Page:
S: What do you think we need to do to make sure another Katrina doesn’t happen? Or is that even possible?

GH: I don’t think it’s possible. I think we can control the effects of a future Katrina, because the city of New Orleans could flood again. Why? Because equipment fails, levees fail, accidents happen, a loose barge can hit the sea wall in the Ninth Ward, or a ship, bust it open and it could flood again. We’re going to have to continue to be resilient, and make sure that we do the things we can do. Much of the city infrastructure was improved after Katrina, but … work that should have been done was not done.

S: We’re facing multiple disasters happening on top of the pandemic—hurricanes here, wildfires in the West, the list goes on. What do you wish would change about disaster preparedness and recovery? 

GH: Well, I think the government, certainly at the state and local level is well postured to be able to respond to Hurricane Laura. The big difference between now and Katrina: the Louisiana National Guard is home. During Katrina, the Louisiana National Guard was in Baghdad, Iraq, fighting a war. So that was about 5,000 troops that are here now with all their equipment, and they’re in a better position to help support the people of Louisiana. The local governments, many of them after Katrina, and Rita, ended up with new operating systems. We’ve got people trained on emergency response procedures. What remains the challenge is to be able to make sure the preparations start early enough to evacuate people without rise. I’m very encouraged with what I see [Wednesday] morning: In Lake Charles, the government is providing buses to take people following social distance and not stacking them up in sweaty gyms, but actually bringing them as far as Baton Rouge and putting them in hotels. Family groups can stay together and be COVID-compliant. I think lessons have been learned and COVID has challenged the thinking and the creation of our first responders. We are blessed to have a governor who’s well attuned to what needs to happen, along with his response team.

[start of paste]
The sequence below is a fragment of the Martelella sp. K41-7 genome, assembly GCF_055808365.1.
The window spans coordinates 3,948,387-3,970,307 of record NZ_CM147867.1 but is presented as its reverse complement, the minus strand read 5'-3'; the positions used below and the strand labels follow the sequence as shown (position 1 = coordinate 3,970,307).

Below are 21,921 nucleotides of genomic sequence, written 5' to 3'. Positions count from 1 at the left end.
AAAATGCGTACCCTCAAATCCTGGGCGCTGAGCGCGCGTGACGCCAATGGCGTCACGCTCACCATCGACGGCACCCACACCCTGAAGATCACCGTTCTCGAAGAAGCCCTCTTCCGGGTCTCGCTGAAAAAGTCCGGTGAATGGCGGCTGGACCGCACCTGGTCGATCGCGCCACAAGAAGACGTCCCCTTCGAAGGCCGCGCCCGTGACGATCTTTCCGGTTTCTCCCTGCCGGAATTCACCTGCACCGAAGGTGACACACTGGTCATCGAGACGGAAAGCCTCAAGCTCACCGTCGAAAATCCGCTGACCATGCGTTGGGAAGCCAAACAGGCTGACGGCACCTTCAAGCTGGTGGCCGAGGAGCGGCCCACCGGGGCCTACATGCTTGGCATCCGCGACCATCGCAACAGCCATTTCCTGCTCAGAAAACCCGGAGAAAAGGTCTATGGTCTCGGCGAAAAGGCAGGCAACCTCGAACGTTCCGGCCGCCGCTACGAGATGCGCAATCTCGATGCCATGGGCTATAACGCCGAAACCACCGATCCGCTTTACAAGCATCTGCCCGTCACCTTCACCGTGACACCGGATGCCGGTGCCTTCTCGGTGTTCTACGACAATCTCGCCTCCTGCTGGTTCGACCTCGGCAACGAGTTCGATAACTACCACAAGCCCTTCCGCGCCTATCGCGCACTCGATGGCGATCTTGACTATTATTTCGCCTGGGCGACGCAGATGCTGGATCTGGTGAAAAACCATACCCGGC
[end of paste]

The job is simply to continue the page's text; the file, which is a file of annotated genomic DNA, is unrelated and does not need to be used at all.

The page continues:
All the parishes are a lot better now, in planning and preparing. Many of them didn’t even have backup generators during Katrina. So a lot of improvements have been made. I see down in Cameron Parish, they’ve spent the last couple days moving the cows south of the industrial canal. During Hurricane Rita, thousands of cattle died, because they did not move them on the approach of Rita. You see them being very attentive to locking those plants down. People are being more prudent and they’re taking more actions in a timely manner.

Carly Berlin is Southerly’s Gulf Coast correspondent.